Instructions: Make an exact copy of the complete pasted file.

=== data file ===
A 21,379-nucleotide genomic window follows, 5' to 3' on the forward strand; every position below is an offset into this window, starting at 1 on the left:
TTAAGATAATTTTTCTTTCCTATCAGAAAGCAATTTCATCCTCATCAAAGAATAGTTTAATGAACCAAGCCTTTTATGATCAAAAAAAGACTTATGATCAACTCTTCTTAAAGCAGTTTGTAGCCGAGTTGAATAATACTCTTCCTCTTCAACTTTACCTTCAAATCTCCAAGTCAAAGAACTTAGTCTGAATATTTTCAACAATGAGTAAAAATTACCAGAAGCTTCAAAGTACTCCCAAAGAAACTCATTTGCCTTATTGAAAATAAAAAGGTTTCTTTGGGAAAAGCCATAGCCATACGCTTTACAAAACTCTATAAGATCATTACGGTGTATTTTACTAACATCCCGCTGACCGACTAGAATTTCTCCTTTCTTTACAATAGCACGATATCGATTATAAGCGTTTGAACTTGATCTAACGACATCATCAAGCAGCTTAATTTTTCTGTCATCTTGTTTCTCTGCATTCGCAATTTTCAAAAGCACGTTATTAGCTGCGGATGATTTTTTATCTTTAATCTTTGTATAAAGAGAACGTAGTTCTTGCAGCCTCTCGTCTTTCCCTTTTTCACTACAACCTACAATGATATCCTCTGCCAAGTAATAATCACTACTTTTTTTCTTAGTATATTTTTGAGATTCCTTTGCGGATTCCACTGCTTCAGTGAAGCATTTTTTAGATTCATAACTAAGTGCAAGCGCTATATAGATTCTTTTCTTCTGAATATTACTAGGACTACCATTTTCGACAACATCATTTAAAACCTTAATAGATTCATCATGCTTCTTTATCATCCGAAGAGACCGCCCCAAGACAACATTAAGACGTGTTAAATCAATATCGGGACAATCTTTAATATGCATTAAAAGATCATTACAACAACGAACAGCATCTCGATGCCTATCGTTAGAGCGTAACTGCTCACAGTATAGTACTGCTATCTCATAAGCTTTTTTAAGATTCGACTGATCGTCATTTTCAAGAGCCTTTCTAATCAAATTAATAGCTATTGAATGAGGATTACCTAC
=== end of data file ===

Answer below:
A 21,379-nucleotide genomic window follows, 5' to 3' on the forward strand; every position below is an offset into this window, starting at 1 on the left:
TTAAGATAATTTTTCTTTCCTATCAGAAAGCAATTTCATCCTCATCAAAGAATAGTTTAATGAACCAAGCCTTTTATGATCAAAAAAAGACTTATGATCAACTCTTCTTAAAGCAGTTTGTAGCCGAGTTGAATAATACTCTTCCTCTTCAACTTTACCTTCAAATCTCCAAGTCAAAGAACTTAGTCTGAATATTTTCAACAATGAGTAAAAATTACCAGAAGCTTCAAAGTACTCCCAAAGAAACTCATTTGCCTTATTGAAAATAAAAAGGTTTCTTTGGGAAAAGCCATAGCCATACGCTTTACAAAACTCTATAAGATCATTACGGTGTATTTTACTAACATCCCGCTGACCGACTAGAATTTCTCCTTTCTTTACAATAGCACGATATCGATTATAAGCGTTTGAACTTGATCTAACGACATCATCAAGCAGCTTAATTTTTCTGTCATCTTGTTTCTCTGCATTCGCAATTTTCAAAAGCACGTTATTAGCTGCGGATGATTTTTTATCTTTAATCTTTGTATAAAGAGAACGTAGTTCTTGCAGCCTCTCGTCTTTCCCTTTTTCACTACAACCTACAATGATATCCTCTGCCAAGTAATAATCACTACTTTTTTTCTTAGTATATTTTTGAGATTCCTTTGCGGATTCCACTGCTTCAGTGAAGCATTTTTTAGATTCATAACTAAGTGCAAGCGCTATATAGATTCTTTTCTTCTGAATATTACTAGGACTACCATTTTCGACAACATCATTTAAAACCTTAATAGATTCATCATGCTTCTTTATCATCCGAAGAGACCGCCCCAAGACAACATTAAGACGTGTTAAATCAATATCGGGACAATCTTTAATATGCATTAAAAGATCATTACAACAACGAACAGCATCTCGATGCCTATCGTTAGAGCGTAACTGCTCACAGTATAGTACTGCTATCTCATAAGCTTTTTTAAGATTCGACTGATCGTCATTTTCAAGAGCCTTTCTAATCAAATTAATAGCTATTGAATGAGGATTACCTAC